BODY & BRAIN
Stem cells help sterile mice grow eggs
Transplant success raises hope for human infertility treatments
BY LAUREL HAMERS
With an assist, an old mouse might be
able to make new eggs.
Sterilized female mice produced
healthy babies after receiving a transplant of egg-generating stem cells from
another mouse, researchers report online
May 18 in Molecular Therapy. If such a
procedure worked in humans — still a
distant prospect — it could help women
with early menopause or chemotherapy-induced infertility conceive.
These egg-generating cells are germline stem cells — precursors that become
eggs or sperm. While male germline stem
cells differentiate (or become specialized)
throughout a man’s life to produce sperm,
a woman’s are believed to differentiate
into a stockpile of eggs before she’s born.
Some recent studies have questioned
that conventional wisdom, though the
idea that germline stem cells still exist in
women after birth is controversial.
“It’s been a debate for many years,”
says Evelyn Telfer, a reproductive biolo-
gist at the University of Edinburgh.
Isolating germline stem cells and
coaxing them to become eggs has proven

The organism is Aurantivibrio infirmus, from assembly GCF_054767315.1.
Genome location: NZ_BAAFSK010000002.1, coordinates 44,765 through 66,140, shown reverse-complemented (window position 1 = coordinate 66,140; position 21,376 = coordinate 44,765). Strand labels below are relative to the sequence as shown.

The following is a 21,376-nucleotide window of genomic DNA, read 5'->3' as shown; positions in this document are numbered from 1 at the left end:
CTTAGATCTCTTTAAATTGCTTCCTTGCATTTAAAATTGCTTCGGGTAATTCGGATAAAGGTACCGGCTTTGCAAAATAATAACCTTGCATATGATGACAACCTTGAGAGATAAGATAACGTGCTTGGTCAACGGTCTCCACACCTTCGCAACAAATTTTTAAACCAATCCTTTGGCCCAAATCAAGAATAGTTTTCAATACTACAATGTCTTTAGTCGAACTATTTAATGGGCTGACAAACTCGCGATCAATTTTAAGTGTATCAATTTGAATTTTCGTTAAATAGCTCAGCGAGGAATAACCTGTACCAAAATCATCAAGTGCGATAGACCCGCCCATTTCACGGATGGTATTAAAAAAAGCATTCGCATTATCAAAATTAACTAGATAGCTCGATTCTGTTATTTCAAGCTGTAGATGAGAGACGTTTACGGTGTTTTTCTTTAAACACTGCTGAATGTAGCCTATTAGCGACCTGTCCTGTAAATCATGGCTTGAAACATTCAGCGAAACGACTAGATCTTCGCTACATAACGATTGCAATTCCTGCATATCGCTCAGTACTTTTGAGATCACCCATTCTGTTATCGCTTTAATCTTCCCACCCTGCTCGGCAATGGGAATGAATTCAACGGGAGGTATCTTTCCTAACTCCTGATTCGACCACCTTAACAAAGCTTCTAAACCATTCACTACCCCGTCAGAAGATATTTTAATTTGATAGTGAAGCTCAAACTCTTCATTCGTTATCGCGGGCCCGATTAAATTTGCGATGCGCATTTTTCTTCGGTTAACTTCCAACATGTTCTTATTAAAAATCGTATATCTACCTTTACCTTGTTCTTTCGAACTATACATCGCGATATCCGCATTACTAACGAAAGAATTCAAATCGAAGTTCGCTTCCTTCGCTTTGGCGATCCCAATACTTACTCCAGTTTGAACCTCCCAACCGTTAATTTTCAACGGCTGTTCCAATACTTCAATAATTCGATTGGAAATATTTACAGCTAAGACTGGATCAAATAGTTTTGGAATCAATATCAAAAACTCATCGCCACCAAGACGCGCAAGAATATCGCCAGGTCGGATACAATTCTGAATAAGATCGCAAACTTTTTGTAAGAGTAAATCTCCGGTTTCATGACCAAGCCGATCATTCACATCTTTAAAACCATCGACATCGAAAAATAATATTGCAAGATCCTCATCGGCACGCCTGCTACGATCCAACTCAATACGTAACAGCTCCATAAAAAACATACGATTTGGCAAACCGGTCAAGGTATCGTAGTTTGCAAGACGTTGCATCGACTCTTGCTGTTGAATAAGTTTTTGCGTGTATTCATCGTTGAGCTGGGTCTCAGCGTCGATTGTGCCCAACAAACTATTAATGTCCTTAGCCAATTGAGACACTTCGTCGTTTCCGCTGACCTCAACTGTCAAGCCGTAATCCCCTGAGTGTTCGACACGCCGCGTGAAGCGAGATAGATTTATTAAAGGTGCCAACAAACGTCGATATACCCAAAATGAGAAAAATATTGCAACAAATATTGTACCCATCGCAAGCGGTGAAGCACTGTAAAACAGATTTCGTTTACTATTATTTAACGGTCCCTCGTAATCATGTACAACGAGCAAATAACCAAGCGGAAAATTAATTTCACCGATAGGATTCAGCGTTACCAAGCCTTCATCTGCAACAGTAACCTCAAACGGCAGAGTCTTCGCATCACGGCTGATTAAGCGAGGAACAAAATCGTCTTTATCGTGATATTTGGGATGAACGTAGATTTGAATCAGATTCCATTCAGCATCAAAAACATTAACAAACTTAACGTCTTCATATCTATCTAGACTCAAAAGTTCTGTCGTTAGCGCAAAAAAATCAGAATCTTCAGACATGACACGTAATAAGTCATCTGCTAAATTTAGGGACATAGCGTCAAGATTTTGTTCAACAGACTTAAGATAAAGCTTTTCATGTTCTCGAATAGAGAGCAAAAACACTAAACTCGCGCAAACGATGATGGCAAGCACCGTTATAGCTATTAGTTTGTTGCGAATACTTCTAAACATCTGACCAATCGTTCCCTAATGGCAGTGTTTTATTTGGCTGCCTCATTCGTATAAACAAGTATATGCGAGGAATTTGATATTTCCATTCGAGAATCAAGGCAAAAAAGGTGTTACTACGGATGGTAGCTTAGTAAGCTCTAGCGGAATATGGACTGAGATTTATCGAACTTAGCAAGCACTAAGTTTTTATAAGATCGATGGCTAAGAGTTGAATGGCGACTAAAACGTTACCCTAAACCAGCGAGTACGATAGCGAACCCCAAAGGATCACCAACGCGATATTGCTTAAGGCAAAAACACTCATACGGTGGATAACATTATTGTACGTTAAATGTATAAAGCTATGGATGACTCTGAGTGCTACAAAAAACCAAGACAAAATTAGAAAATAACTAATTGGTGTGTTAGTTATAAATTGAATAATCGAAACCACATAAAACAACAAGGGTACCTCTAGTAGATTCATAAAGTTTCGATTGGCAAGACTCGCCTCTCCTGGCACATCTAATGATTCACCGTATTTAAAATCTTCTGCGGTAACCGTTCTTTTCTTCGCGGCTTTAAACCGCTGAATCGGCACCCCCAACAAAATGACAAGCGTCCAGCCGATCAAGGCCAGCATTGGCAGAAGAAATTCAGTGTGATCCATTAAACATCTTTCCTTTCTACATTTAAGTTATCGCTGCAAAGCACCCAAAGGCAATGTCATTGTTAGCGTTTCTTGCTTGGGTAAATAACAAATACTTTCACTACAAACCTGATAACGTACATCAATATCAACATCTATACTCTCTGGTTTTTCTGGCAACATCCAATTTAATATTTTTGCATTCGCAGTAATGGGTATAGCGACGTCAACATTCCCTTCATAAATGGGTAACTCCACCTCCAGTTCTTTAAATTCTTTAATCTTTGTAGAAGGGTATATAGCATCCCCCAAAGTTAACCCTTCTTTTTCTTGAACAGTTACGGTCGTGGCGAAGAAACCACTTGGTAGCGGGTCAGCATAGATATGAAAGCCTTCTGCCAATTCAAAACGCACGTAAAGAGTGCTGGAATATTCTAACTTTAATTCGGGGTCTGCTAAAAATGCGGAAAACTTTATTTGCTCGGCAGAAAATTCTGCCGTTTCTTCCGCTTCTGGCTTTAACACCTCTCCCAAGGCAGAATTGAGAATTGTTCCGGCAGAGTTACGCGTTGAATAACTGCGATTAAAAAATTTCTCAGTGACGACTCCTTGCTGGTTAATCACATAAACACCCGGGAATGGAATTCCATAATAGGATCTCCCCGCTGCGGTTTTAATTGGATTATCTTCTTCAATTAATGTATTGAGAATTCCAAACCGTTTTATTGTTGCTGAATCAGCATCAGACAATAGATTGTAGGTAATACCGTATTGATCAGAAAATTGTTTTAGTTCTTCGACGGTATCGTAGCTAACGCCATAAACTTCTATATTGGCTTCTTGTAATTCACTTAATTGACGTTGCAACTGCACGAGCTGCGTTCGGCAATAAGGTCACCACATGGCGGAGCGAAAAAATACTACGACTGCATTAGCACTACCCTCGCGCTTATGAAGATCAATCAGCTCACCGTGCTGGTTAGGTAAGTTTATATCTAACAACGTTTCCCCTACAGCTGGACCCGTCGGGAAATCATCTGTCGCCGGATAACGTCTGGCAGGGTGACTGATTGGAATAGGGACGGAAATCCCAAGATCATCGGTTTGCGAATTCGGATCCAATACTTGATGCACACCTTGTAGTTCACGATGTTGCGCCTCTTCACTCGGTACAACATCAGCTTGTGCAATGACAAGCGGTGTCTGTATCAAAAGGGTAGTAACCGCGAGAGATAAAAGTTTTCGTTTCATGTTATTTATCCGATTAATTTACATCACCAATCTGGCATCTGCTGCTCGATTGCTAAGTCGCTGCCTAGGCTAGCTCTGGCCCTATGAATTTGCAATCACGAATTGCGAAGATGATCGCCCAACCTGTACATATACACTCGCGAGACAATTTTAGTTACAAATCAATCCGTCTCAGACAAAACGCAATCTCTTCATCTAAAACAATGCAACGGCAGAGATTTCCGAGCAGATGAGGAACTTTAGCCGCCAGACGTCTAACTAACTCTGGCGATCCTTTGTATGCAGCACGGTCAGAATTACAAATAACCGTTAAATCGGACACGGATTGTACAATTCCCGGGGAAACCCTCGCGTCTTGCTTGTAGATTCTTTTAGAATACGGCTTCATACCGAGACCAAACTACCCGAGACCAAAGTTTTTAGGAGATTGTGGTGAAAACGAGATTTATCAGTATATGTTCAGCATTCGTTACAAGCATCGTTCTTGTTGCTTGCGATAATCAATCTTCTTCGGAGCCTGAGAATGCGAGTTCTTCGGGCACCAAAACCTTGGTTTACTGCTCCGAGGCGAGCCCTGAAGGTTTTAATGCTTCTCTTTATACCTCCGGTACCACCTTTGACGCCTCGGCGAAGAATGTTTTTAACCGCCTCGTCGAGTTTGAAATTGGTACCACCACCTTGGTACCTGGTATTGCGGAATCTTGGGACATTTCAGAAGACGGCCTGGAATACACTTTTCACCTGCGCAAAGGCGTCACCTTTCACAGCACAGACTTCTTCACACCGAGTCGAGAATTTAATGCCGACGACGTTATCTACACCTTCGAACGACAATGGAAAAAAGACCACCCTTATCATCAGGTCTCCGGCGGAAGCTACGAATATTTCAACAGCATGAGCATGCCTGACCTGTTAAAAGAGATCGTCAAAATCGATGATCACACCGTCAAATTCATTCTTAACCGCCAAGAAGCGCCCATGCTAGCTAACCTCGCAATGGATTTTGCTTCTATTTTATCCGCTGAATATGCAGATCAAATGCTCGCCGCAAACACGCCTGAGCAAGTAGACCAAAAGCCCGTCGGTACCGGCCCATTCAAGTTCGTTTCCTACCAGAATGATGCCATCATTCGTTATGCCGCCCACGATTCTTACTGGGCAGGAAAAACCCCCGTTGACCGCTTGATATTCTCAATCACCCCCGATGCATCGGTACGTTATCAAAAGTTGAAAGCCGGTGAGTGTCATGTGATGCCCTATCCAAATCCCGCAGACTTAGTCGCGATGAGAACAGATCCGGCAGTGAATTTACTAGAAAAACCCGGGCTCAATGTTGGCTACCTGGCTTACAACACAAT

tricky. Scientists have previously shown
that germline stem cells from mice can
turn into eggs in a petri dish. “The argu-
ment is whether these cells will do it in
the body normally,” Telfer says.
Developmental biologist Ji Wu of
Shanghai Jiao Tong University and colleagues took germline stem cells from the
ovaries of a 6-day-old mouse, grew them
in a petri dish and then transplanted
them into sterilized adult female mice’s
ovaries. The stem cells gradually moved
to a spot just under the ovary’s surface,
where they started turning into eggs.
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Five to eight weeks after the trans-
plant, those mice mated with males. Six
of the eight stem cell recipients became
pregnant and delivered healthy pups.
The results show that germline stem
cells can indeed restore fertility when
transplanted into other mice, Wu says.
The study also offers more evidence
that germline stem cells collected after a
female mammal is born can still turn into
viable eggs, Telfer says. But the stem cells
were from very young mice, she notes.
“Maybe a cleaner experiment would have
been to take them from an adult.” s
Germline stem cells (arrows, left) put into a
mouse’s ovary move toward the ovary’s edge
(arrow, right). The cells start to make a protein
that signals they’re becoming eggs.
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